Authorities have confiscated more than 5.8 tons of cocaine so far this year, with the majority of the seizures occurring in maritime operations, according to the Ministry of Public Security.
Costa Rican Minister of Public Security Mario Zamora is confident he knows why cocaine seizures are up nearly 35% through the first five months of the year compared to the same period a year ago.
“For the first time, the Coast Guard has the resources to cover our entire border along the Atlantic Ocean,” he said. “They can support patrol operations in the fight against narco-trafficking.”
That’s because the Costa Rican National Coast Guard Service (SNG) has a new weapon in its counter-narcotics fight: a base in the country’s main Caribbean port of Moin, which the government built for $632.442 million colones (US$1.263 million).
The facility – inaugurated in February by President Laura Chinchilla – features a floating dock that makes vessel berthing easier, facilitating operations of ships that monitor the area, according to the SNG.
In addition to the station in Moin, the Ministry of Public Security also has reinforced the Barra del Colorado and Pacuare Coast Guard stations in the northern region of the province of Limón, and the Sixaola base in the province’s southern area. Each station received two boats and several 4×4 vehicles to intercept suspects on land, allowing authorities to conduct surveillance across the country’s entire Atlantic region.
So far this year, authorities have seized a total of 5.8 metric tons of cocaine and 80 kilograms of marijuana, with 4.3 metric tons of the cocaine and 58 kilograms of the marijuana confiscated during maritime operations.
During the same period last year, authorities seized 4.3 metric tons of cocaine and 243 kilograms of marijuana combined in land and maritime operations.
Costa Rica is continuing to bolster its counter-narcotics fight with the building of a station at Punta Coyote along the country’s northern Pacific coast. The facility, which the government is building at a cost of more than $150 million colones (about US$300,000), is expected to be operational in May 2014.
Costa Rica also has improved its manpower, as the SNG’s Special Operations force, which monitors the Caribbean coastline, is in its sixth year of being trained by the Colombian Navy.
“In the courses, we teach maritime interdiction, self-defense, how to search for hidden compartments, weaponry and gathering intelligence,” said Lt. Juan Camilo Ocaña, head of the Colombian Coast Guard Mobile Training Group.
Costa Rica also signed an agreement with Argentina in February to increase the exchange of training related to drugs and other crimes at sea and coastal areas.
Currently, four Costa Rican officers are studying at Argentina’s Naval Prefecture as part of a four-year course in Maritime Security, according to Martín Arias, SNG’s director.
Meantime, Argentine officials are learning how Costa Rican officials identify – and shut down – international narco-trafficking routes, said Martín Antonio Balza, Argentina’s ambassador in Costa Rica.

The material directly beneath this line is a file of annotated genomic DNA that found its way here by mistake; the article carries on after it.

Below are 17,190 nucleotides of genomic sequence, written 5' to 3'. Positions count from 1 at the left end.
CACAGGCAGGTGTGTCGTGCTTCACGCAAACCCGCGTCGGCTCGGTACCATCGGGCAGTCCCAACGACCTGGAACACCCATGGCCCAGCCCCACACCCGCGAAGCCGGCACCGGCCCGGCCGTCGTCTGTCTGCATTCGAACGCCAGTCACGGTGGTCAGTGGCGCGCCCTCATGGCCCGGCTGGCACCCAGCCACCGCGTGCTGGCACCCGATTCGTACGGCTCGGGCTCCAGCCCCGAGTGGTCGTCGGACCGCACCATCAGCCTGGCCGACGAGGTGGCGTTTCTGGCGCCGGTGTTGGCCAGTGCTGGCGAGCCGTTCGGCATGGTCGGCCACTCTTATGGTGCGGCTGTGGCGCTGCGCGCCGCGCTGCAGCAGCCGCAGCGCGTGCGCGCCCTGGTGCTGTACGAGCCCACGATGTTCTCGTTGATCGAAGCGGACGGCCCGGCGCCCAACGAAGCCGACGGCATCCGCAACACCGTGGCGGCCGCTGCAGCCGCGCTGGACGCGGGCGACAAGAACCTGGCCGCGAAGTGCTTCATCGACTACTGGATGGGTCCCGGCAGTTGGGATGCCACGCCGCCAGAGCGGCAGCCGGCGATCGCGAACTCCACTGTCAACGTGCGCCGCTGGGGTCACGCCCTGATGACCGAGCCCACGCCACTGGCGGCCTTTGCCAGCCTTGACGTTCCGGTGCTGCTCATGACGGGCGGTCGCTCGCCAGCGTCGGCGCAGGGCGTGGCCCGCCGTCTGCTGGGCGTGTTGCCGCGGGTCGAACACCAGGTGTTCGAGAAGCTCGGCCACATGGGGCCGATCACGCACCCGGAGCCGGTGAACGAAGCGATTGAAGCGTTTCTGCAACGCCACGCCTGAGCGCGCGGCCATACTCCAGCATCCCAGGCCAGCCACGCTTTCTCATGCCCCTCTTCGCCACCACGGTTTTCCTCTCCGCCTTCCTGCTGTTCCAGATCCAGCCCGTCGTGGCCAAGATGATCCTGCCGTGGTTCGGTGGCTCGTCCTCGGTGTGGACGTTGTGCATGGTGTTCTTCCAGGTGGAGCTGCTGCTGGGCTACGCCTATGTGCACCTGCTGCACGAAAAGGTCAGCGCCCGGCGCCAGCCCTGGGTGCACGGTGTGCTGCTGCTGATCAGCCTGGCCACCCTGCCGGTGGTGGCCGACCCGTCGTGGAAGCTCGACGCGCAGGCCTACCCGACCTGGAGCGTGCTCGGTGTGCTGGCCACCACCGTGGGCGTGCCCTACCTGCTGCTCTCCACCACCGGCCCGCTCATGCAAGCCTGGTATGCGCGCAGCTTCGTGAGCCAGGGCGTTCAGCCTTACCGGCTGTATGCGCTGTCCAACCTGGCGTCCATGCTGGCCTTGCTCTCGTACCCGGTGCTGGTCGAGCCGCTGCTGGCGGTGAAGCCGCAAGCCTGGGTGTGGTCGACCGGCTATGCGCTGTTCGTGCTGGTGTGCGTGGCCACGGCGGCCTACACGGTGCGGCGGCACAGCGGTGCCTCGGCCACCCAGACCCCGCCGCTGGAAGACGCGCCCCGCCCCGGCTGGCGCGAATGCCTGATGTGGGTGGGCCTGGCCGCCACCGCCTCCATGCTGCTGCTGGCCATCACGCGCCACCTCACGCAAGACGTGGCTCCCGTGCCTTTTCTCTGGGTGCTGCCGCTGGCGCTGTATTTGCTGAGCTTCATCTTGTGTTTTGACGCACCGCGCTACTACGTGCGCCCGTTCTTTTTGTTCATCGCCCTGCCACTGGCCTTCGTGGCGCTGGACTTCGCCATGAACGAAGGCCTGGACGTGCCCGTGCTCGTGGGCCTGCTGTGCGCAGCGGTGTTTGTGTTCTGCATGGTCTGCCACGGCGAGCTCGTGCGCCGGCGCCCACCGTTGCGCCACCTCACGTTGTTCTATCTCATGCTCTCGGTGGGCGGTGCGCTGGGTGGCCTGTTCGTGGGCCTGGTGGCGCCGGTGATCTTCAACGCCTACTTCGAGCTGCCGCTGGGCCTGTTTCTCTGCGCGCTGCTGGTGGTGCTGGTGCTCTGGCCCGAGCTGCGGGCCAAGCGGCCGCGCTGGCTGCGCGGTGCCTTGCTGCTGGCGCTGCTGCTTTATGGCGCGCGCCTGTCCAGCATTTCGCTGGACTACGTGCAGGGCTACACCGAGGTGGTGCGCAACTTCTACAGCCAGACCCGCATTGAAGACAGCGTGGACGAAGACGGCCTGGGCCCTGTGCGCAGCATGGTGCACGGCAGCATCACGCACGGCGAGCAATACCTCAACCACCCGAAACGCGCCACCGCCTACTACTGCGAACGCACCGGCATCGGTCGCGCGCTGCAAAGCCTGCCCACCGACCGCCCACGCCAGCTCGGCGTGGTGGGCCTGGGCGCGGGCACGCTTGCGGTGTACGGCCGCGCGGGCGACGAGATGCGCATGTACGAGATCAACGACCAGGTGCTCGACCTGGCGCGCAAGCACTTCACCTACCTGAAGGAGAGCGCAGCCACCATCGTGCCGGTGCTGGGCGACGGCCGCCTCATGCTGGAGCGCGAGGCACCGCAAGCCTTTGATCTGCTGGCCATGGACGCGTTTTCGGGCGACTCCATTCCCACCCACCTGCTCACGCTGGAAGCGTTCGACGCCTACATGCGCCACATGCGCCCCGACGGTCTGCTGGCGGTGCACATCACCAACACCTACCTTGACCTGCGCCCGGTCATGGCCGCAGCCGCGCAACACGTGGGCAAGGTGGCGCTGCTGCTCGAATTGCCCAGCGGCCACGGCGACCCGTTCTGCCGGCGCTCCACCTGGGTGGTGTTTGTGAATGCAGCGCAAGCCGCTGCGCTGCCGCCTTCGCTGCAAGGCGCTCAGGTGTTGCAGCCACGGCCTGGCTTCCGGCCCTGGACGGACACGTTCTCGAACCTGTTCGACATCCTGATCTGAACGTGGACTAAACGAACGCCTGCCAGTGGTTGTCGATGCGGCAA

“For Argentina, it’s very important to learn about Costa Rica’s experience and to convey our experience,” Balza said. “It’s a very different region, which is very important in a sector with particular characteristics such as Central America.”
Costa Rica’s Ministry of Public Security is in the process of negotiating two cooperative agreements with Colombia and Panama. Costa Rica is hoping to partner with Colombia’s military base on the Caribbean archipelago of San Andrés and Providencia to close narco-trafficking routes in the Atlantics, Zamora added.
“Panama is investing heavily in naval air bases and radars placed on its shores,” Zamora said. “The idea is that the Costa Rican border will not allow vessels in pursuit, especially in hot pursuit, to escape.”
In 2012, Costa Rica joined Operation Martillo, a regional counter-narcotics mission that brings together Western Hemisphere and European countries to cut the flow of illicit drugs through Central America.
About 80% of cocaine shipments from Latin America are transported by sea. Around 90% of the cocaine entering the U.S. makes it through Mexico and Central America, according to the United Nations’s International Narcotics Control Board.
On May 11, 58 kilograms of marijuana were seized from a boat coming from the Netherlands, another country that is participating in Operation Martillo along with Canada, Belize, Colombia, El Salvador, France, Guatemala, Honduras, Nicaragua, Panama, Spain, the United Kingdom and the United States.
“Once again, this demonstrates the effectiveness of international instruments, in which Costa Rica participates, regarding its fight against drugs,” Zamora said.
Eight days later, Costa Rica seized 406 kilograms of cocaine at the border crossing of Peñas Blancas, which borders Nicaragua.
The narcotics were hidden in a truck bound for Nicaragua, the Drug Control Police (PCD) said.
Anti-drug Commissioner Celso Gamboa said counter-narcotics agents have their “guard up,” as the Central American nation has become a transit route for drugs flowing northbound toward Mexico and the United States.